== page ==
🚴‍♀️Athlete’s Heart

Anecdotal evidence suggests 12 young people die every week due to undiagnosed inherited cardiac disease.

81% of these occur following exercise and 6% in competitive athletes.

96% of sudden cardiac death associated with males and 75% between 18 and 35y.

European Society of Cardiology advocate screening health questionnaires and a 12-lead ECG for all competitive athletes. Any ECG abnormalities, symptoms or positive FHx prompt referral for TTE.

Need to perform full standard echo and:

  • Identify coronary ostia
  • PSAX mid to apical level – measure wall thickness as with HCM. Excess trabeculation is common and may be challenging to distinguish from LV non-compaction.

Consider fundamental factors prior to performing:

  • Age
  • Gender
  • Ethnicity
  • Training type and volume
  • Body size
  • Symptoms, ECG changes
  • FHx of unexplained cardiac death under the age of 40.

Physiological cardiac adaptation to regular exercise:

Main adaptation is eccentric hypertrophy of all cardiac chambers – variable depending on type and volume of exercise training.

Type of Sport:

Normal values may be variable depending on type of activity. See chart.

Resistance activity – anaerobic isometric exercise at incremental workloads of 40-60% maximum heart rate. Includes sports such as martial arts, wind surfing, weight lifting.

Endurance activity defined as aerobic isotonic dynamic exercise at incremental workloads of 70-90% maximum heart rate. Includes sports such as long or middle distance running, swimming or cycling, football and basketball.

Remember many sporting activities will combine both endurance and resistance activities.

Highest degree of LV/RV and atrial remodelling occurs in sports including high dynamic and high static components.

Training Volume:

Magnitude of adaptation dependent on patient’s training volume – can be defined as Metabolic Equivalent (met-h/week) = METS x duration. Low intensity exercise – 1.8-2.9METS, moderate 3-6METS and high intensity exercise >6METS.

Age and Sex:

Post-pubescent junior athletes between 14 and 18 will demonstrate eccentric remodelling but to a lesser degree than senior counterparts.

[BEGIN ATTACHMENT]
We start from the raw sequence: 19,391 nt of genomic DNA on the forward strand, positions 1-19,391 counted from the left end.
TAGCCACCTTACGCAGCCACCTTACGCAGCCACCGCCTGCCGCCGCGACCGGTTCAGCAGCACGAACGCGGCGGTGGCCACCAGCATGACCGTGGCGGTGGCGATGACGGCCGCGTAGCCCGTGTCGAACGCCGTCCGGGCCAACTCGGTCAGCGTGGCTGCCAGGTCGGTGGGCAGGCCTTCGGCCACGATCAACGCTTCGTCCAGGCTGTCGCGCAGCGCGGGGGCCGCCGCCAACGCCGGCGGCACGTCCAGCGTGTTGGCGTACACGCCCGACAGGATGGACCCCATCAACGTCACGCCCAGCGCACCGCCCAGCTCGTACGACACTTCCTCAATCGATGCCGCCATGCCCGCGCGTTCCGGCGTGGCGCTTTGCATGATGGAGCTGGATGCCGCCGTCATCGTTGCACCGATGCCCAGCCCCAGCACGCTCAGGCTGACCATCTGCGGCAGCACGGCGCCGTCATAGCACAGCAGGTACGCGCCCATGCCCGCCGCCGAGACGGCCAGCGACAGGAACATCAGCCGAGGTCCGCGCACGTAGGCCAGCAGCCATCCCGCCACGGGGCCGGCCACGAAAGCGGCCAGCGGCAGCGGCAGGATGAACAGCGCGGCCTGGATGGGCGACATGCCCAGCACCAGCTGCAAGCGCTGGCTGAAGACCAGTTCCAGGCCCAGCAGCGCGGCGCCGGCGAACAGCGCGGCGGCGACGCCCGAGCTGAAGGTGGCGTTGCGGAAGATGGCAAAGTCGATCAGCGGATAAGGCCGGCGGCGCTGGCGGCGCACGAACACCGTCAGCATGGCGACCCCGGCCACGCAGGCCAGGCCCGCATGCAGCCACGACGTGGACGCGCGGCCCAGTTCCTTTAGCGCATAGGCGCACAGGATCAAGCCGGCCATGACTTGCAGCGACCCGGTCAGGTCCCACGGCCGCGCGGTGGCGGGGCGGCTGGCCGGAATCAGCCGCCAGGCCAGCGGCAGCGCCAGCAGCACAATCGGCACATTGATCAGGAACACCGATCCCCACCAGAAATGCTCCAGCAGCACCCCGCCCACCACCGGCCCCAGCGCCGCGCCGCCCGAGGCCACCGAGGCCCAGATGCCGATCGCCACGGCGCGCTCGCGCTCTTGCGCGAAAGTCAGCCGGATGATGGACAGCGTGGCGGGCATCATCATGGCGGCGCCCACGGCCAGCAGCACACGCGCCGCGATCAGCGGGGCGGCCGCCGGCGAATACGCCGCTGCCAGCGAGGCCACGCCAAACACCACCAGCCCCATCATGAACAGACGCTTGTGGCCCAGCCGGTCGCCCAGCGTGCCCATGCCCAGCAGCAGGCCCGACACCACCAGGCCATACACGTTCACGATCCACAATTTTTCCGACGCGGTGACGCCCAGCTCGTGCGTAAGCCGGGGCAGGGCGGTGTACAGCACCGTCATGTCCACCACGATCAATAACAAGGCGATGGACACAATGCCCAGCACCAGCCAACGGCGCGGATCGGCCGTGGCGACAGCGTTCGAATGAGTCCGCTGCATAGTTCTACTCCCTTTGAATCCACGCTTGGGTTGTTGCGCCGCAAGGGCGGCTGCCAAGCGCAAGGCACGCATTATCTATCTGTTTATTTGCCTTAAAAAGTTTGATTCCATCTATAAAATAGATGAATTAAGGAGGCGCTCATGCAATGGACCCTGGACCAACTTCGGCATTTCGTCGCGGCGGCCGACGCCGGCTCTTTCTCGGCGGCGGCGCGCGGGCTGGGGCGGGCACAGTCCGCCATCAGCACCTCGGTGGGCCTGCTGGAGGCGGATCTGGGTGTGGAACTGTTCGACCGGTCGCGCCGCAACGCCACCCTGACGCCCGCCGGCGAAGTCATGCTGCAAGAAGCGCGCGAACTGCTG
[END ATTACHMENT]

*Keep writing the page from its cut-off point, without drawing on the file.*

Female cardiac chamber dimensions rarely fall outside normative range.

LV cavity rarely exceeds 6.5cm.


Black athletes have higher incidence of abnormal ECG findings (T wave inversions, early repolarisation) compared with white athletes and are therefore more likely to be referred for echo. Higher incidence of excess trabeculations.

Also significantly larger LV wall thickness and normative values are different. Likely accept wall thickness of up to 1.4cm.

Less adaptation in different ethnic groups – Middle Eastern & South & East Asian do not have different adaptation compared to white athletes.


Generally the algorithms surround identification of abnormal measurements which are more likely to represent pathological rather than physiological adaptations.

Key challenges can be to differentiate:

  • Hypertrabeculation vs isolated left ventricular non-compaction – hypertrabeculation common in athletes, particularly in black ethnicity and may have TWI on ECG. ILVNC normally have LV systolic or diastolic function whereas hypertrabeculation should be normal. Additional imaging may be required.
  • Eccentric hypertrophy vs mild phenotype HCM – HCM may have normal LV size which is considered small for training volume. Also may have some impaired diastolic velocities.
  • Physiological LV enlargement vs DCM – if any abnormal function results or diameter larger than 6.5-7cm may need to consider referral for stress (exercise) echo or cMRI.